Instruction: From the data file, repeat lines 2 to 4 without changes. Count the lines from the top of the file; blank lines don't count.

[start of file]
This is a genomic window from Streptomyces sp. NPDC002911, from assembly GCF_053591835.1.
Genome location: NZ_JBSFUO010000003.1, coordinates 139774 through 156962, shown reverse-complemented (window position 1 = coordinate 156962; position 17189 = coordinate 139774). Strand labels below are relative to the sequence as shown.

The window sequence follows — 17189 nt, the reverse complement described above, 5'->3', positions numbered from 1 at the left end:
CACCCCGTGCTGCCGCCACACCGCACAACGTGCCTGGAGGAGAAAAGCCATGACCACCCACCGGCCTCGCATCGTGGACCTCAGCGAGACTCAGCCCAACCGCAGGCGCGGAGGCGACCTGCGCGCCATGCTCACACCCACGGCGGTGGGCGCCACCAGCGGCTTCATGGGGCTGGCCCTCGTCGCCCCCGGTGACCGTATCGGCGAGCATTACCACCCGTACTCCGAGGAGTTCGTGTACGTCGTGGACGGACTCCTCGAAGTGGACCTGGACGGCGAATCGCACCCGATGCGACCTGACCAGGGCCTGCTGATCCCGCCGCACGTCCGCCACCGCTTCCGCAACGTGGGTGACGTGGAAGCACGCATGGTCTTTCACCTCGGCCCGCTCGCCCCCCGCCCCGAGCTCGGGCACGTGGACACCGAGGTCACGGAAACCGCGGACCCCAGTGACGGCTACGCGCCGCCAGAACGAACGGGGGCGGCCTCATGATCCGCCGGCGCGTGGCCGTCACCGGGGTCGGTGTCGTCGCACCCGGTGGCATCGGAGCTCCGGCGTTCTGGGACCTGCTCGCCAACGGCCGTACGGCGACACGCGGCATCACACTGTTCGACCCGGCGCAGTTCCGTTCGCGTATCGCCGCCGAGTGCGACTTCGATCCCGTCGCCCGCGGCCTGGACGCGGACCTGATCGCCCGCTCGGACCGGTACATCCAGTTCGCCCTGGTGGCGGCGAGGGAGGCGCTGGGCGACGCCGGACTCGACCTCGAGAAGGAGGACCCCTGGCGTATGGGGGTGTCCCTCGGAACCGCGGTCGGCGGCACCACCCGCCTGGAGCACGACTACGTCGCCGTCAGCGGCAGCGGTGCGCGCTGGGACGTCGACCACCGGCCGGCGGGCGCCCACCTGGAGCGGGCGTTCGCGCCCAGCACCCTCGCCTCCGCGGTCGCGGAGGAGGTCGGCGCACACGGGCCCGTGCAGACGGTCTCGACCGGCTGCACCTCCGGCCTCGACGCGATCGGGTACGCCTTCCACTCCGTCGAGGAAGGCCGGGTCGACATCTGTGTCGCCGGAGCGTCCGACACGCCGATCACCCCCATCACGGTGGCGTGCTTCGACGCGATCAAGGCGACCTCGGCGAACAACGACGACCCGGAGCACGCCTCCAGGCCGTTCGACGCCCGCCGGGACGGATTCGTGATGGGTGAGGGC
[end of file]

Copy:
Genome location: NZ_JBSFUO010000003.1, coordinates 139774 through 156962, shown reverse-complemented (window position 1 = coordinate 156962; position 17189 = coordinate 139774). Strand labels below are relative to the sequence as shown.

The window sequence follows — 17189 nt, the reverse complement described above, 5'->3', positions numbered from 1 at the left end:
CACCCCGTGCTGCCGCCACACCGCACAACGTGCCTGGAGGAGAAAAGCCATGACCACCCACCGGCCTCGCATCGTGGACCTCAGCGAGACTCAGCCCAACCGCAGGCGCGGAGGCGACCTGCGCGCCATGCTCACACCCACGGCGGTGGGCGCCACCAGCGGCTTCATGGGGCTGGCCCTCGTCGCCCCCGGTGACCGTATCGGCGAGCATTACCACCCGTACTCCGAGGAGTTCGTGTACGTCGTGGACGGACTCCTCGAAGTGGACCTGGACGGCGAATCGCACCCGATGCGACCTGACCAGGGCCTGCTGATCCCGCCGCACGTCCGCCACCGCTTCCGCAACGTGGGTGACGTGGAAGCACGCATGGTCTTTCACCTCGGCCCGCTCGCCCCCCGCCCCGAGCTCGGGCACGTGGACACCGAGGTCACGGAAACCGCGGACCCCAGTGACGGCTACGCGCCGCCAGAACGAACGGGGGCGGCCTCATGATCCGCCGGCGCGTGGCCGTCACCGGGGTCGGTGTCGTCGCACCCGGTGGCATCGGAGCTCCGGCGTTCTGGGACCTGCTCGCCAACGGCCGTACGGCGACACGCGGCATCACACTGTTCGACCCGGCGCAGTTCCGTTCGCGTATCGCCGCCGAGTGCGACTTCGATCCCGTCGCCCGCGGCCTGGACGCGGACCTGATCGCCCGCTCGGACCGGTACATCCAGTTCGCCCTGGTGGCGGCGAGGGAGGCGCTGGGCGACGCCGGACTCGACCTCGAGAAGGAGGACCCCTGGCGTATGGGGGTGTCCCTCGGAACCGCGGTCGGCGGCACCACCCGCCTGGAGCACGACTACGTCGCCGTCAGCGGCAGCGGTGCGCGCTGGGACGTCGACCACCGGCCGGCGGGCGCCCACCTGGAGCGGGCGTTCGCGCCCAGCACCCTCGCCTCCGCGGTCGCGGAGGAGGTCGGCGCACACGGGCCCGTGCAGACGGTCTCGACCGGCTGCACCTCCGGCCTCGACGCGATCGGGTACGCCTTCCACTCCGTCGAGGAAGGCCGGGTCGACATCTGTGTCGCCGGAGCGTCCGACACGCCGATCACCCCCATCACGGTGGCGTGCTTCGACGCGATCAAGGCGACCTCGGCGAACAACGACGACCCGGAGCACGCCTCCAGGCCGTTCGACGCCCGCCGGGACGGATTCGTGATGGGTGAGGGC